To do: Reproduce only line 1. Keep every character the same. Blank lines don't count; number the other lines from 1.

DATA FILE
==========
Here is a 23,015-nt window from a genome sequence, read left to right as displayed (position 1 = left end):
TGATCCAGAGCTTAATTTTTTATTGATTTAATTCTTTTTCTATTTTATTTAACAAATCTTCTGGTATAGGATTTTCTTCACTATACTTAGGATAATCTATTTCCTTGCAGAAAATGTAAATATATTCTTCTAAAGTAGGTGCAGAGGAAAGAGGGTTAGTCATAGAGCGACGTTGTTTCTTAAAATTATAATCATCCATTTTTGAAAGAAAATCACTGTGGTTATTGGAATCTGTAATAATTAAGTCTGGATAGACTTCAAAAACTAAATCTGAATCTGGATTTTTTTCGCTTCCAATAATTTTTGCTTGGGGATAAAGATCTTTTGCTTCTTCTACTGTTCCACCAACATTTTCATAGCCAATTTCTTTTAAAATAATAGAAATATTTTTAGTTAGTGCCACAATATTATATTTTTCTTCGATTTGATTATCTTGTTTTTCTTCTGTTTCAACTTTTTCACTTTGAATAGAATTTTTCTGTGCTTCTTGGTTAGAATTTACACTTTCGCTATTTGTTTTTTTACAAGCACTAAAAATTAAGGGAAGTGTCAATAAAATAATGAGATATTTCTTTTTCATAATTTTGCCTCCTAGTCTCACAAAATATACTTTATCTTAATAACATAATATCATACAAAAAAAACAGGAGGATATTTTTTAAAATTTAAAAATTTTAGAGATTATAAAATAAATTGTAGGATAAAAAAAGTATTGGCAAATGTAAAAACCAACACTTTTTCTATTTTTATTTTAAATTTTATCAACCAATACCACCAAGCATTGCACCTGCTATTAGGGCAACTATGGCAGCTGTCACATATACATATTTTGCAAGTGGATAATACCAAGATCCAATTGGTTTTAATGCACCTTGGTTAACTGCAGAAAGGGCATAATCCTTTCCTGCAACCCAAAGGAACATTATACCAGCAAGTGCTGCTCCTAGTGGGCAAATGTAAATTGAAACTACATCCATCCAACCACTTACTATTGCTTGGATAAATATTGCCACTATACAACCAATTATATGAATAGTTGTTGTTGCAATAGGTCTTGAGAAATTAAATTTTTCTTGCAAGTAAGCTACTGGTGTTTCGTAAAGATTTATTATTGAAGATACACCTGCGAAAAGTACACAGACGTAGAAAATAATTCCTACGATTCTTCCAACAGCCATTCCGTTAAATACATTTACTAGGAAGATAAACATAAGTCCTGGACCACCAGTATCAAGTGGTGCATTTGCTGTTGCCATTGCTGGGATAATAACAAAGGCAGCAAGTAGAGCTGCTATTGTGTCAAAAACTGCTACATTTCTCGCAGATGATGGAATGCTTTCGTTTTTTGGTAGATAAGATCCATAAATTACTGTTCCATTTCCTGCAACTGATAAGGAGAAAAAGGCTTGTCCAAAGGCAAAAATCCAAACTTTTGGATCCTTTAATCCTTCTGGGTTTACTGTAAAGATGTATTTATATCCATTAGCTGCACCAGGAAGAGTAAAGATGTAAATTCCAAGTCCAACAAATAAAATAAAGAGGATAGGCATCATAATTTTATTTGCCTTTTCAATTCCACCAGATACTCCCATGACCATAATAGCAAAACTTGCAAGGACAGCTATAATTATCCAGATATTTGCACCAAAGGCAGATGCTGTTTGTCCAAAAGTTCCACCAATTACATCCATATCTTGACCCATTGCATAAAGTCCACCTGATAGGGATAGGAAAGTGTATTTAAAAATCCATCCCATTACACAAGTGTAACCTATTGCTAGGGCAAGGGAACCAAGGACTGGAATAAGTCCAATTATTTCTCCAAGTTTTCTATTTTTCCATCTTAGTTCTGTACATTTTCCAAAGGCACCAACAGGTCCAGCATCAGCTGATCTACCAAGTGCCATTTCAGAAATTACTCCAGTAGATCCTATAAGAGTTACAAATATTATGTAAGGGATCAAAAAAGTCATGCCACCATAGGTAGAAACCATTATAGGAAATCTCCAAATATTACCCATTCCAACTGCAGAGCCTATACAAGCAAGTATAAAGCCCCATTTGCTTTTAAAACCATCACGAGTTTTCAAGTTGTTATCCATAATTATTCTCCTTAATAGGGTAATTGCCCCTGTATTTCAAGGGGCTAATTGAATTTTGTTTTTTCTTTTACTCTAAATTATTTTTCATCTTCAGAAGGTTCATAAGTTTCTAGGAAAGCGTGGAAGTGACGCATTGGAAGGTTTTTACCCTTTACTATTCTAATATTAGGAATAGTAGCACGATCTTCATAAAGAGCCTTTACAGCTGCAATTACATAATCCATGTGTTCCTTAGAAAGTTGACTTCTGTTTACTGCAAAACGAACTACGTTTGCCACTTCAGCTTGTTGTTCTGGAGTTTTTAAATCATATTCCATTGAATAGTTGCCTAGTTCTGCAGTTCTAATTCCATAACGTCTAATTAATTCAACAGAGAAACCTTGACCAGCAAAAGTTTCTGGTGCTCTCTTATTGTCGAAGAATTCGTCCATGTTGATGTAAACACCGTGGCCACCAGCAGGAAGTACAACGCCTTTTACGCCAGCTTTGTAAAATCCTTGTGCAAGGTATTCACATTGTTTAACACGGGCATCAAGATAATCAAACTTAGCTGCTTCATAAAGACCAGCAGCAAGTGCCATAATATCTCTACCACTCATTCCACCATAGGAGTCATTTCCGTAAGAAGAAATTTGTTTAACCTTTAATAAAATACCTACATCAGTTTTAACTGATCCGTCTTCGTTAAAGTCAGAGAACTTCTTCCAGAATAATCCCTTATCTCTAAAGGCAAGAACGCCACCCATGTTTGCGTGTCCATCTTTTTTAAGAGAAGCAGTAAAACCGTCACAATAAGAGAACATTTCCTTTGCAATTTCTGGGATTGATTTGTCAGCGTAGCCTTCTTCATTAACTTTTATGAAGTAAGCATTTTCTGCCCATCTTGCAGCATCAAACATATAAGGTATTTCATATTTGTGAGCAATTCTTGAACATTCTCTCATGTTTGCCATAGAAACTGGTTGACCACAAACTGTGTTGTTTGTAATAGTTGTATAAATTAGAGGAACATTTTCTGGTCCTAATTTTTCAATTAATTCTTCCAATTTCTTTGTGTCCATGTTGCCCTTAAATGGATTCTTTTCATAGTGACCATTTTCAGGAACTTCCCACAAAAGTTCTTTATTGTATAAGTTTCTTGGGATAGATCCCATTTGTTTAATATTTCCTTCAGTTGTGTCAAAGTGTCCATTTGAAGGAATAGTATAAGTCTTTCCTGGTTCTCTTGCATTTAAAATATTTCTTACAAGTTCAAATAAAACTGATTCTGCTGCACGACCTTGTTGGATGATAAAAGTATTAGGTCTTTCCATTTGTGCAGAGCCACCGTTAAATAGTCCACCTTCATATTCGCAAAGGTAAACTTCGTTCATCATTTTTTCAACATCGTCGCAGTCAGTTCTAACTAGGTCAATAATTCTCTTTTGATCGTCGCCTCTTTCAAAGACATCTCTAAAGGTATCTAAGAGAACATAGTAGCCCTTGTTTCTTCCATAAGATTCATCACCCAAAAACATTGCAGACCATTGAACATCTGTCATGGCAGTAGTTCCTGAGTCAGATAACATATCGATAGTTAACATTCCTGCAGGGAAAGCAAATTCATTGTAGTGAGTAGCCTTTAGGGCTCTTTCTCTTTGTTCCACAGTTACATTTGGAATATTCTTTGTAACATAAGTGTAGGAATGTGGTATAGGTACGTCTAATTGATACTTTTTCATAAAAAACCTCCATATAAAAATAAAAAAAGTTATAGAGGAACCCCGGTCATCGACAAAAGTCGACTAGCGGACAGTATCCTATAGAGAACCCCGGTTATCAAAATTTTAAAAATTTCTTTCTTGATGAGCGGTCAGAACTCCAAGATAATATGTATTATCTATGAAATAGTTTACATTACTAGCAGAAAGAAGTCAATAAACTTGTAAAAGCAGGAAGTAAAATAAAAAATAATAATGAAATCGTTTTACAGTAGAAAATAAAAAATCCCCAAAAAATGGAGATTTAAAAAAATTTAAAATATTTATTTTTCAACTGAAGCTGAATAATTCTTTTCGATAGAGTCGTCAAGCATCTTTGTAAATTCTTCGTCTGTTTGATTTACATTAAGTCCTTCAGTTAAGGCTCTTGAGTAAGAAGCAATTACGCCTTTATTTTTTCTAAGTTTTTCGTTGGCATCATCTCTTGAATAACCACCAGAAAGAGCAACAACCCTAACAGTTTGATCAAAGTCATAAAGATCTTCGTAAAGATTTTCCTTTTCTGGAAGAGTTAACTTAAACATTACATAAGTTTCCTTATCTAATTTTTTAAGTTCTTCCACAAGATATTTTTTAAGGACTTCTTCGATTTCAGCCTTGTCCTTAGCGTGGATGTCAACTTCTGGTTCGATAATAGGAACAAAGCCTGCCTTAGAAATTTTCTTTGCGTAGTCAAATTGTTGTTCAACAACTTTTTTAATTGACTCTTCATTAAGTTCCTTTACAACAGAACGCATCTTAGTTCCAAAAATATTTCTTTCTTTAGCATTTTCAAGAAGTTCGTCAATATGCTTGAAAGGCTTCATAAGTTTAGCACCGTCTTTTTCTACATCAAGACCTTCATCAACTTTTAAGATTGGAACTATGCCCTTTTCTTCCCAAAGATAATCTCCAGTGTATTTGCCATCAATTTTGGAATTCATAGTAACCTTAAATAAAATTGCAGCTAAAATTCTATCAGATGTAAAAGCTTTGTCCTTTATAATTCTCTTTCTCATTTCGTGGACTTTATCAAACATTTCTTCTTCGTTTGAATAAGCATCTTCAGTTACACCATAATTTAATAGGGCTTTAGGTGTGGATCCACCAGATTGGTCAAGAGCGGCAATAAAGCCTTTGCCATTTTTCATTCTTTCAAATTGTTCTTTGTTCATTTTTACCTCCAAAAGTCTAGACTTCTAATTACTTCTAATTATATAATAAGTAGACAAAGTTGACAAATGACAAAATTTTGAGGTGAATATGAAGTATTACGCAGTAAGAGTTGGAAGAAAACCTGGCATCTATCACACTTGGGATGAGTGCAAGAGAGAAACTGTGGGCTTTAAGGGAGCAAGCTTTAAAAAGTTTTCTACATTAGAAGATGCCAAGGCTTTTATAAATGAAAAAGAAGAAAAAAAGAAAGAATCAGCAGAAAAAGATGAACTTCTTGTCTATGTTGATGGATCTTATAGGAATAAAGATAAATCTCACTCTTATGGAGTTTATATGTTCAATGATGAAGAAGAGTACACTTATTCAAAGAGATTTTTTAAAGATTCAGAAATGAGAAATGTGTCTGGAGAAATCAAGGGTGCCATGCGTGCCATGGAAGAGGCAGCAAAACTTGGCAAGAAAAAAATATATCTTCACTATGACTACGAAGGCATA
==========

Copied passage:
Here is a 23,015-nt window from a genome sequence, read left to right as displayed (position 1 = left end):